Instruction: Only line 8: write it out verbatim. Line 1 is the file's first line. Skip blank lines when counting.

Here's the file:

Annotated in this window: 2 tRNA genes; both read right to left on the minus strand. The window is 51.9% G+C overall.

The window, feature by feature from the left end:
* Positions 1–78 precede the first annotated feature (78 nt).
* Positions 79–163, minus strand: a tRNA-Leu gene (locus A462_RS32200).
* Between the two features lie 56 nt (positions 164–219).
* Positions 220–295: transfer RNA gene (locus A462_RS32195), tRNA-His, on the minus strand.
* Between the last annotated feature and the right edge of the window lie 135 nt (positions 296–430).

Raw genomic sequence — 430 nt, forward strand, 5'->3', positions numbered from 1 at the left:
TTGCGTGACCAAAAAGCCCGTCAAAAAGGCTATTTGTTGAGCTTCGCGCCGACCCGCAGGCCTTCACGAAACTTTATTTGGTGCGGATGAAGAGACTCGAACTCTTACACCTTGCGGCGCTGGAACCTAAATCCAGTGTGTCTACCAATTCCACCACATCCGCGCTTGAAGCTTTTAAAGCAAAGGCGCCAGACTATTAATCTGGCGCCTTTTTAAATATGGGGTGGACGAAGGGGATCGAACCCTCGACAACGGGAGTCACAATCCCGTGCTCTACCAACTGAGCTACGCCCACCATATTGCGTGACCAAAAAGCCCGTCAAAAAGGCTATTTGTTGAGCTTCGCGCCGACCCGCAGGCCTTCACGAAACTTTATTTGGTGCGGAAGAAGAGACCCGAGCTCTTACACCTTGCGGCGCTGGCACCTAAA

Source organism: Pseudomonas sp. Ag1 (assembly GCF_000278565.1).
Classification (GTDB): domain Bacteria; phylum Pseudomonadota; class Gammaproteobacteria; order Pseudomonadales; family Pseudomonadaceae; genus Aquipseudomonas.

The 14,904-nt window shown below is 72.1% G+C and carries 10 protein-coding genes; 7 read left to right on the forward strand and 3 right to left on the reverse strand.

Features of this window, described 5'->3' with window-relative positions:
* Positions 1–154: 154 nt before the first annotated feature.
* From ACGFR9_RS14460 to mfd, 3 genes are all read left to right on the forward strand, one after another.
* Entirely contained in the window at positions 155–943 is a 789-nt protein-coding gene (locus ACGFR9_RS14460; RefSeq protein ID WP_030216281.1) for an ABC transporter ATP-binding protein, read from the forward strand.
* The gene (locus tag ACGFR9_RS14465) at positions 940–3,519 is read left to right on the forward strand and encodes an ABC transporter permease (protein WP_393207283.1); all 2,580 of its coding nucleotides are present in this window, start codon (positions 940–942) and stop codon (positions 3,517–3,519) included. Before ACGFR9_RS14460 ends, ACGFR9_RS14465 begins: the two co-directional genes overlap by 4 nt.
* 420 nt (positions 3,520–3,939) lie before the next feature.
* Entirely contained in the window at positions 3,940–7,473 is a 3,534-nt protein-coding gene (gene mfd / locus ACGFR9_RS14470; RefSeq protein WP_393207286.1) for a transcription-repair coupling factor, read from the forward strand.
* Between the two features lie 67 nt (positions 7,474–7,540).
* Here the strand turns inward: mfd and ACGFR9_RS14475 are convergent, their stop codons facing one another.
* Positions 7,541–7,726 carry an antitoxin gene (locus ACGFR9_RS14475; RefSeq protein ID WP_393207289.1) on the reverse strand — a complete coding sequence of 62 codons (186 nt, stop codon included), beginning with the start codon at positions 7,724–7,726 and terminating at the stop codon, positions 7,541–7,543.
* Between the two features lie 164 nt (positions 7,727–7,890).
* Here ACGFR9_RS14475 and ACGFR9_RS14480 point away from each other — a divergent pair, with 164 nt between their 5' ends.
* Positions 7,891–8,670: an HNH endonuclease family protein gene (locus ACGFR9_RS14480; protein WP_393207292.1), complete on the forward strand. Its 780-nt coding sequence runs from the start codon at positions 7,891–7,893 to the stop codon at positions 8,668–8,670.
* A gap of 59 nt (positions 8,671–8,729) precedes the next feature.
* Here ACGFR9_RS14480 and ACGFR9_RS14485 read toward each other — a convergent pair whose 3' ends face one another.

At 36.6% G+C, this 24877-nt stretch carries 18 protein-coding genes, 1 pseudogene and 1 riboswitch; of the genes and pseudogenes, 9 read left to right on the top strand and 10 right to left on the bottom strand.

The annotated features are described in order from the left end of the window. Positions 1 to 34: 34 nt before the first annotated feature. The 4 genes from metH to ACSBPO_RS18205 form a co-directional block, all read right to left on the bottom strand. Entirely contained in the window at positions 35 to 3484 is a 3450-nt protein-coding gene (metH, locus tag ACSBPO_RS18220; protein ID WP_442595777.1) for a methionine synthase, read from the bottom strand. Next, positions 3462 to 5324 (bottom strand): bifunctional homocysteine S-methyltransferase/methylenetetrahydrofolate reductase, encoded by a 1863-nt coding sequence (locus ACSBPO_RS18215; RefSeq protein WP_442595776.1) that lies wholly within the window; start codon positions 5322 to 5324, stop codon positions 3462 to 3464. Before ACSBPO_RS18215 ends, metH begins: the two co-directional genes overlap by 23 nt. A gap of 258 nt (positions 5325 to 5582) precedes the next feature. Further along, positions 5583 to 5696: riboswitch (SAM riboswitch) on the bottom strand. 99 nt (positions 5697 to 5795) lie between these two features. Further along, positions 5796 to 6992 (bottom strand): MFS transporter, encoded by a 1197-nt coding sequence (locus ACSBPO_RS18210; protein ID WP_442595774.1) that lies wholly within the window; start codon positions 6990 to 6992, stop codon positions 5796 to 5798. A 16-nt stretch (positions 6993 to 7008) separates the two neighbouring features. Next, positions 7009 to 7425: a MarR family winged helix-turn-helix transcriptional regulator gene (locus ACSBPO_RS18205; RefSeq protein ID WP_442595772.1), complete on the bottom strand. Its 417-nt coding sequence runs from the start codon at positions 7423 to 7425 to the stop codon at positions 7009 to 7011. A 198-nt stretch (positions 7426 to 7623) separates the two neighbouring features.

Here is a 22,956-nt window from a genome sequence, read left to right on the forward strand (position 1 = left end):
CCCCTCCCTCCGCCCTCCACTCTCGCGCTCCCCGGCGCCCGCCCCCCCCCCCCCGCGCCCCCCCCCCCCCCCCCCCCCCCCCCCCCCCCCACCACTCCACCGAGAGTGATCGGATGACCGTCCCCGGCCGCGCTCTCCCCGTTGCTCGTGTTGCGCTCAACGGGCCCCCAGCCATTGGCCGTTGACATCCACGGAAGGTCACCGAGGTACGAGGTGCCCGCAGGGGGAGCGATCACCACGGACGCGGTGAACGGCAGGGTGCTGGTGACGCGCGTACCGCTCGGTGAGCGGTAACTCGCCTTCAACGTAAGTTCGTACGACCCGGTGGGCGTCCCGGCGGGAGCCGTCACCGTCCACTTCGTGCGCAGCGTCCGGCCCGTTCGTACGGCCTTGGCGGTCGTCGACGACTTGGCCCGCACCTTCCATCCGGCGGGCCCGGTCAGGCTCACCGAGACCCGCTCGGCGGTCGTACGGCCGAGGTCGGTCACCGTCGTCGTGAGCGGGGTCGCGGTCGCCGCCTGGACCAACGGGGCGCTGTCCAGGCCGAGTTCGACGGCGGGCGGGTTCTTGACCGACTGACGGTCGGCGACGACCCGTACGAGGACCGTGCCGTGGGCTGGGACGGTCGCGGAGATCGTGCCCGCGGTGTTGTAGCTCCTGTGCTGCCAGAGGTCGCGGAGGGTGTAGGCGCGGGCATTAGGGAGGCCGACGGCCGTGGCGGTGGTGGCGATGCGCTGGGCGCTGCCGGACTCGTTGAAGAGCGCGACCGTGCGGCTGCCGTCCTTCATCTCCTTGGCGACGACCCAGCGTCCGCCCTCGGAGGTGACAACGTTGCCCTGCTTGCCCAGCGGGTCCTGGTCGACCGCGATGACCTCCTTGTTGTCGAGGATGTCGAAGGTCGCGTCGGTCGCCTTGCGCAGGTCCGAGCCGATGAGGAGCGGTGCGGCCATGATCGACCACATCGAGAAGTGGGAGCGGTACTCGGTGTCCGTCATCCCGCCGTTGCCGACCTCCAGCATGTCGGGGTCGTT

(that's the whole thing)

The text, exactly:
Raw genomic sequence — 430 nt, forward strand, 5'->3', positions numbered from 1 at the left: